When I was growing up (it’s been awhile), the Today Show with Dave Garroway and Barbara Walters as hosts spliced into the morning line-up through the hour several breaks with a jazz trio or quartet. It was before remotes, so one of us kids was ordered to “turn it down” until the jazz was over. Sad what we missed.
All music for amateur hours and talent shows had to be auditioned, especially to root out the “too jazzy” possibilities for academy Saturday nights.
As an adult and professional musician most of my life, when I attended an FCC Conference in Washington, D.C., for my profession, Dave Brubeck and his jazz group were performing a jazz mass at the Washington Cathedral, which was recorded live for CD. It was amazing and had been commissioned. My jazz-loving partner was delighted.
Most recently I’ve learned new jazz to play at church, where the congregation loves it. “There’s nothing wrong with tapping one’s toes,” a retired minister told me after church last time I played jazz. “We are too straight-laced,” he continued, “if we can’t do that.”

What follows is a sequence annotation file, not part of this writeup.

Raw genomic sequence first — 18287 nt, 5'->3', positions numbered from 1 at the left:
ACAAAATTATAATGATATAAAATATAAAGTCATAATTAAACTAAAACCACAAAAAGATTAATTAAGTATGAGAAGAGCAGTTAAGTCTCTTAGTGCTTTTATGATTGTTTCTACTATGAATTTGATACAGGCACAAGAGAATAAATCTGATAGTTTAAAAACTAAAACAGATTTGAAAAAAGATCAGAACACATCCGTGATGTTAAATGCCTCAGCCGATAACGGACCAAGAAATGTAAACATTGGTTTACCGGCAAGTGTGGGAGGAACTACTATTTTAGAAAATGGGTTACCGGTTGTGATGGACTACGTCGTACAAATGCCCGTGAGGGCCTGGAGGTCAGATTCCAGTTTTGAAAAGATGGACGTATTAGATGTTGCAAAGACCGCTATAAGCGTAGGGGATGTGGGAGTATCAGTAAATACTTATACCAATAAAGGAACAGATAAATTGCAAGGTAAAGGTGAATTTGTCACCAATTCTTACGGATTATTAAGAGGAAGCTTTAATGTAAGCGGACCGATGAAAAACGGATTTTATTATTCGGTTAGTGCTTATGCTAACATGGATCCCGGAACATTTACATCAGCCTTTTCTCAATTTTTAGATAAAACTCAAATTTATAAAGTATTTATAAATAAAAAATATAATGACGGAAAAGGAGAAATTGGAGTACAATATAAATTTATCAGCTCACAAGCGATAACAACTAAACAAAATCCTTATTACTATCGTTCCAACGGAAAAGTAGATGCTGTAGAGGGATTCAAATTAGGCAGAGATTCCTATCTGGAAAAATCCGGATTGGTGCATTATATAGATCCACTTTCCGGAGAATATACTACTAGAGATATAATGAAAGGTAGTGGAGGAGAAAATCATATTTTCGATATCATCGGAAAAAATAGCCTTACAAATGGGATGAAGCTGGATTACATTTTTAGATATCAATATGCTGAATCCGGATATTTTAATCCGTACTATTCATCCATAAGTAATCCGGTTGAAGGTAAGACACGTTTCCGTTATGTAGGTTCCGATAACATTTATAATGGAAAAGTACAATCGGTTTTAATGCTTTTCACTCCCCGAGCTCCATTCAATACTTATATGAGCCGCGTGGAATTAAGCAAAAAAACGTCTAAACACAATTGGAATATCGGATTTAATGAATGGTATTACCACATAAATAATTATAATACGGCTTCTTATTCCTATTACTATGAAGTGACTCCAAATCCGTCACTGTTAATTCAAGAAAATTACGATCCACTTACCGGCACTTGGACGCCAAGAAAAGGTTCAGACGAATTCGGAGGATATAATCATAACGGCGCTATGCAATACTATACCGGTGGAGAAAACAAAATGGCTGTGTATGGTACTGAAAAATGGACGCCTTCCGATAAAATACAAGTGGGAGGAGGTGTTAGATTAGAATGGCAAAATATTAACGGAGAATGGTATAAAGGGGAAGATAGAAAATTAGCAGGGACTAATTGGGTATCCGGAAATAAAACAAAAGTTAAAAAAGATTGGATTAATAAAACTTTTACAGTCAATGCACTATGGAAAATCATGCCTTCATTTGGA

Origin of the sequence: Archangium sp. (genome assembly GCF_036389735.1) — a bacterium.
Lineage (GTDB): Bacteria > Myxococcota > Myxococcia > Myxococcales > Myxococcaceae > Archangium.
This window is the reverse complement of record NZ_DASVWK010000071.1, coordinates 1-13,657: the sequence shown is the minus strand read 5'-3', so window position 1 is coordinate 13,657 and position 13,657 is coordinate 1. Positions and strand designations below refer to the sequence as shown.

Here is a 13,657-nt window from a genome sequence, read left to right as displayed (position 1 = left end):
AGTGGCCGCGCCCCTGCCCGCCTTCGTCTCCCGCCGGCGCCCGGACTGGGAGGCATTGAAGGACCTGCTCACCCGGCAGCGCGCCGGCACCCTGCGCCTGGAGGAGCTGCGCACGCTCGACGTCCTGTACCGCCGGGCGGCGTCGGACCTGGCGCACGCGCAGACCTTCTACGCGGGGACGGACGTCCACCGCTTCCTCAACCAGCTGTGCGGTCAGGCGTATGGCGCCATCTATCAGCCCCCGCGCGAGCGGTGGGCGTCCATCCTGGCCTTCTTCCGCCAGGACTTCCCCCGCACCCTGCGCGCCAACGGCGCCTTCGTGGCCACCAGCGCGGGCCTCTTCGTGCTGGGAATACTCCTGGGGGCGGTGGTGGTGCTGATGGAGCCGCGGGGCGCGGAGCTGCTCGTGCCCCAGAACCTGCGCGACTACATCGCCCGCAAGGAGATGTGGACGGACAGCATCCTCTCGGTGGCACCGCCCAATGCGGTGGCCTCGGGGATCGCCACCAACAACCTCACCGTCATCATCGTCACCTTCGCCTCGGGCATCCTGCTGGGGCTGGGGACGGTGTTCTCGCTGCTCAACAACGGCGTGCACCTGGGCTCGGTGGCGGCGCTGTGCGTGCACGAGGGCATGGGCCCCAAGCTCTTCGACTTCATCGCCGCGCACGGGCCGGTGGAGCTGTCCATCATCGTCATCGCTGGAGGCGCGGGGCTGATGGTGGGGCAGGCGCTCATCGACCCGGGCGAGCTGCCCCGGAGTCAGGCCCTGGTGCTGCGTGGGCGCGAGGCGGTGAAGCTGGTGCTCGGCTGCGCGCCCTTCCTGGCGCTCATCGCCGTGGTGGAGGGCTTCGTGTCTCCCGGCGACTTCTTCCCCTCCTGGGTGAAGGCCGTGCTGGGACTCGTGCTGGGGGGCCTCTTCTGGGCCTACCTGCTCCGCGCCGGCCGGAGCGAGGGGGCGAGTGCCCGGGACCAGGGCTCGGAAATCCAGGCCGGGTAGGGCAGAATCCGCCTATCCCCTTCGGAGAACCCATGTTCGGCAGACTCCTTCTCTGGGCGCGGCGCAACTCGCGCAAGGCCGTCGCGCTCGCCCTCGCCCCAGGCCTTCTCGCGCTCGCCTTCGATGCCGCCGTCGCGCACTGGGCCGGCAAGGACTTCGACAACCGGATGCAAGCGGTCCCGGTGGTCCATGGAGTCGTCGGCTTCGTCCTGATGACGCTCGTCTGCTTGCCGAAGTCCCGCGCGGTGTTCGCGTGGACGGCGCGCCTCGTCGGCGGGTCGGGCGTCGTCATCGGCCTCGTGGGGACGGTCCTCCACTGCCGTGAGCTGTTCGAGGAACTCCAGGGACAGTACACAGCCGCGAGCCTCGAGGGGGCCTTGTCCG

My grandfather inlaw, a former college music professor at 3 Adventist universities before he died, would have walked out upon hearing Brubeck or my jazz prelude and offertory. Now, however we have jazz group concerts in Adventist music departments, Dixie jazzland groups, and Sabbath Schools and churches that offer praise genre music. Take Six, Grammy award-winning group, has been a leader in our society, and now many more groups, with top-quality jazz and many other genres represented by our increasingly diverse cultures. Incidentally, Mark Kibble, Take Six’s talented arranger, is joining the Blair School of Music at Vanderbilt University as faculty this fall. What a rich education he will be able to provide with his creativity and experience.
We’ve come a long way. Many communities encourage a variety and diversity of music. Sadly, some Adventist communities are still judgmental about music. Hopefully, since we are the most diverse Protestant denomination on the globe, we will be a leader in cultural acceptance and worship styles. May the Spirit guide us to an open spirit of praise.